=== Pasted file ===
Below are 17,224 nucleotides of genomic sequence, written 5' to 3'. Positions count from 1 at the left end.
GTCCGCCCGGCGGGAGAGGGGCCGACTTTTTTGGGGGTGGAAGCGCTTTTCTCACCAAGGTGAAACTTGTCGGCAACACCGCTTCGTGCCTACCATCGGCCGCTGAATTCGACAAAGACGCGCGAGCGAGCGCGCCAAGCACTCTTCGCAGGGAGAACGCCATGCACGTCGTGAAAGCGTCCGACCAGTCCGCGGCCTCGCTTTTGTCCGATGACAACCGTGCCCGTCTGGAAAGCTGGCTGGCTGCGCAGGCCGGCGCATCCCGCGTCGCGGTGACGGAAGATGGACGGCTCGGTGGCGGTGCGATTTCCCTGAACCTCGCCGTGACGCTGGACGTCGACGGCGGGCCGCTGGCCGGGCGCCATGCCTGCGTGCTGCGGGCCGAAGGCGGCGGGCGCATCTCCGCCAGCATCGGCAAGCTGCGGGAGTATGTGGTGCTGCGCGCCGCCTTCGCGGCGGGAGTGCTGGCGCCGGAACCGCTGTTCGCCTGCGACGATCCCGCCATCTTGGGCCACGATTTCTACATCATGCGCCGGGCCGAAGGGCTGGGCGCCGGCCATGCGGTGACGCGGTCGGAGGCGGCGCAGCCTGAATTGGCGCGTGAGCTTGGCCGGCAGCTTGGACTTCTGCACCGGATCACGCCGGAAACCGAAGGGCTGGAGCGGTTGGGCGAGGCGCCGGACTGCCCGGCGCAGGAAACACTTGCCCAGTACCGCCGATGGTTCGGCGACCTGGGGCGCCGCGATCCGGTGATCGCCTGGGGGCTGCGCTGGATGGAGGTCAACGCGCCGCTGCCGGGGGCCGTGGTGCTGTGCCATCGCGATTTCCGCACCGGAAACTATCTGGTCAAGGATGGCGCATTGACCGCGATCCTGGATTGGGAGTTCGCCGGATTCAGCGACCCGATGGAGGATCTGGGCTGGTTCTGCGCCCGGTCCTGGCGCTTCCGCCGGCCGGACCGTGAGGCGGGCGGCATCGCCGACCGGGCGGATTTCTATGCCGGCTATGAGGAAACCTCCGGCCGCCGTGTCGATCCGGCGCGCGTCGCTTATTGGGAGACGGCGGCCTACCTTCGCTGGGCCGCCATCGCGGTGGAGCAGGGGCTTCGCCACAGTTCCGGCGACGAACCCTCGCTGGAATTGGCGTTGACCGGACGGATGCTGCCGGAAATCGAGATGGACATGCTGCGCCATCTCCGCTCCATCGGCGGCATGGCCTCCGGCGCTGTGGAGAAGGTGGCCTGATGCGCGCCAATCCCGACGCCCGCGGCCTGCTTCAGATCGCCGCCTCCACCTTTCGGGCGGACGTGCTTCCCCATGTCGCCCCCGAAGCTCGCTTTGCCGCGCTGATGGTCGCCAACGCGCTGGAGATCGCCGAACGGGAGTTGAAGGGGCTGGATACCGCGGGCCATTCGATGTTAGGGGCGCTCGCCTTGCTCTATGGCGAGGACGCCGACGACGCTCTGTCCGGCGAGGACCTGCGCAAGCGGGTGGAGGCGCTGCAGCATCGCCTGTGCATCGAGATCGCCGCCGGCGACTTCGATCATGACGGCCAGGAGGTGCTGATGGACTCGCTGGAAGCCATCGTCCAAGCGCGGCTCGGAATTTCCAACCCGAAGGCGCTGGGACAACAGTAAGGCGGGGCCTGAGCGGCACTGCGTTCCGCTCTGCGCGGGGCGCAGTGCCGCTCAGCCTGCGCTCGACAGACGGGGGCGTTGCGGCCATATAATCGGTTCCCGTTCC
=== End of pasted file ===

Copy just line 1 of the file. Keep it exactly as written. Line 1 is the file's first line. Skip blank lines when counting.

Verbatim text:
Below are 17,224 nucleotides of genomic sequence, written 5' to 3'. Positions count from 1 at the left end.